The 12-Step Cure for Writer’s Block, Pt. 3: Expect Rejection!

[This is an excerpt from a piece I wrote for The Creative Penn. Click that link to read all 12 steps!]

Remember, rejection letters are made of paper.

It’s easy to get discouraged and lose steam. It’s easy to let the opinions of other people dampen your creative spirit, your confidence, and your work ethic; but remember– rejection letters are made of paper, and paper can be burned. It makes an especially pretty glow at night.

Rejection letters do NOT reflect upon you as a person or on your writing. They simply mean that your submission wasn’t a perfect fit for a particular editor, a particular agent, a particular publisher, a particular issue of a particular magazine, a particular theme or season… a particular particular.

BookBaby’s friend Joan Gelfand recently shared this info with us:

According to Writer’s Relief, the writer’s submission service, the average writer has a 4% acceptance rate. A good writer has a 10% rate and if you’re really lucky 20% and higher.

If we shift gears for a minute and look at the music industry, let’s not forget that The Beatles were turned down by every label they approached, until one day– they weren’t! What would the 1960’s have looked like if those four fellas decided to pack it in and get respectable bank jobs instead? (Nothing against bank jobs, mind you; I actually had one for a while. So did T.S. Eliot!)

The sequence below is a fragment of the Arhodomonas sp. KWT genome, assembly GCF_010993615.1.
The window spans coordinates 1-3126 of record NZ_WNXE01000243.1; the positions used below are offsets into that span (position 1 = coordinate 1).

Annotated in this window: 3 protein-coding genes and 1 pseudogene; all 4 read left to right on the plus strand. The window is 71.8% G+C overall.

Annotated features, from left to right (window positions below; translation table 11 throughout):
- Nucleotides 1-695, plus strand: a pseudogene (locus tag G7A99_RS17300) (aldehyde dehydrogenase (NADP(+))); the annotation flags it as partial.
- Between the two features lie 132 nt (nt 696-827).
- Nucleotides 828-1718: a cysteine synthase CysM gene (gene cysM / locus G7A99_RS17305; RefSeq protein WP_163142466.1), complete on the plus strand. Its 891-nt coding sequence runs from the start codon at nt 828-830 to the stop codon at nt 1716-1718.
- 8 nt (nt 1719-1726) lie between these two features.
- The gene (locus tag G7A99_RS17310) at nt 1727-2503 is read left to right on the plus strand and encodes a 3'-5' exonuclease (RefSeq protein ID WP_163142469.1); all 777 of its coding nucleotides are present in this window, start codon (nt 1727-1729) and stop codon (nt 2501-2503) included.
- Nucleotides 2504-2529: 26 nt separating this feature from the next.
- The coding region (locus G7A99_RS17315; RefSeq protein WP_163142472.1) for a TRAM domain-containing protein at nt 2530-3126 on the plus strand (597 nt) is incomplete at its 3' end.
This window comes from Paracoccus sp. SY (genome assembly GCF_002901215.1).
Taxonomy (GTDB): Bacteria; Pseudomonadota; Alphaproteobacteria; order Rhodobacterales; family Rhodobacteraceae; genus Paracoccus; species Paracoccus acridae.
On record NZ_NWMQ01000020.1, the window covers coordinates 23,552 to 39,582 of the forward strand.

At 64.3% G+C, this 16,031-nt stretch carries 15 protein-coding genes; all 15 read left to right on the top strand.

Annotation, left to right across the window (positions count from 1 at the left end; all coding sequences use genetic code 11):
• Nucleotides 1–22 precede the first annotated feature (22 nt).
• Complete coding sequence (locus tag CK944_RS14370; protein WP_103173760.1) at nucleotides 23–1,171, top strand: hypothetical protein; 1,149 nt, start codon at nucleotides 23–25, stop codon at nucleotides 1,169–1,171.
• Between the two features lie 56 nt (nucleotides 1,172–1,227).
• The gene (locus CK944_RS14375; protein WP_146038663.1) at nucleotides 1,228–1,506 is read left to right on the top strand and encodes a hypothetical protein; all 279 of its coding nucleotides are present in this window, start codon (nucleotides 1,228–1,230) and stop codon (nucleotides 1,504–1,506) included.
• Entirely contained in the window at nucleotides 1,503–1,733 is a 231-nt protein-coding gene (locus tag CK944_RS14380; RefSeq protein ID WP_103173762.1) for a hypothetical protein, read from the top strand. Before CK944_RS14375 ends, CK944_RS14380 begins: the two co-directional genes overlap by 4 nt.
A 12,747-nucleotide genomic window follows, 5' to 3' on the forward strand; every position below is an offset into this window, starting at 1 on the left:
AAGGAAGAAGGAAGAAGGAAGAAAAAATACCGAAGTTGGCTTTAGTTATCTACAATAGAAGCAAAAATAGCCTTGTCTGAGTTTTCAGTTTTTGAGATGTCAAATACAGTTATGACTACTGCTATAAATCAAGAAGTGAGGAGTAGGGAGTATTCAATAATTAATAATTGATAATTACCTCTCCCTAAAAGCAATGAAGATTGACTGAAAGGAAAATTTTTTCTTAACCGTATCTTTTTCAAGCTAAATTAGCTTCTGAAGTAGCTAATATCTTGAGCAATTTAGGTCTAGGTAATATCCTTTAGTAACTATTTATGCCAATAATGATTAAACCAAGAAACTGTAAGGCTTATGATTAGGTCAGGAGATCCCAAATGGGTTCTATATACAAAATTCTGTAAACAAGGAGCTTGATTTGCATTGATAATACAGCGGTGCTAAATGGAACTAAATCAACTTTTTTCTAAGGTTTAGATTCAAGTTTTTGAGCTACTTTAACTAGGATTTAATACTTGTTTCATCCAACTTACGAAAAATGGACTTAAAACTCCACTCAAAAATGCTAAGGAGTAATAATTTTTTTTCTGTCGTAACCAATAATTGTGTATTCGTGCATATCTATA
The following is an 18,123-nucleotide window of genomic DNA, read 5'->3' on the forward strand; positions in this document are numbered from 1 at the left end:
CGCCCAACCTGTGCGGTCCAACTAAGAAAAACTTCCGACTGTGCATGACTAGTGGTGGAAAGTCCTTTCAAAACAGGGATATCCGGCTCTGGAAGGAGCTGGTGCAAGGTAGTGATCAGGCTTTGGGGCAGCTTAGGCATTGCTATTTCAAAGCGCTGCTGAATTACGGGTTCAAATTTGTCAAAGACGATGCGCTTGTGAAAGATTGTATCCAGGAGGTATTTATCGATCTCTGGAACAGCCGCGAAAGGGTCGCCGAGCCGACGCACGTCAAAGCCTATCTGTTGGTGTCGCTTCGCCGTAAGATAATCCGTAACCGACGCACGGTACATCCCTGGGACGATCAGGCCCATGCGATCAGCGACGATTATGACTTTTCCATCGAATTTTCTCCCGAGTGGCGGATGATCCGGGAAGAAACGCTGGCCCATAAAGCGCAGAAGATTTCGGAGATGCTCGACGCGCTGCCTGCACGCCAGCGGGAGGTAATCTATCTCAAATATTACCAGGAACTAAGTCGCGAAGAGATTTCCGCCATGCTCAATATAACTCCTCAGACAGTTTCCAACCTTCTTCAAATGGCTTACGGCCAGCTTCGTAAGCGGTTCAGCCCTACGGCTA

If you give up after the first few rejections, then the odds stay against you. The longer you stick with it, the better your odds. Keep trying until you find that perfect fit. Your audience will follow.

And at the end of your life, when you look back on your efforts, you’ll recall the books you DID publish, the poems that WERE accepted by journals and magazines. That stack of rejection letters in the back of the filing cabinet will long be forgotten.

-Chris R. at CD Baby

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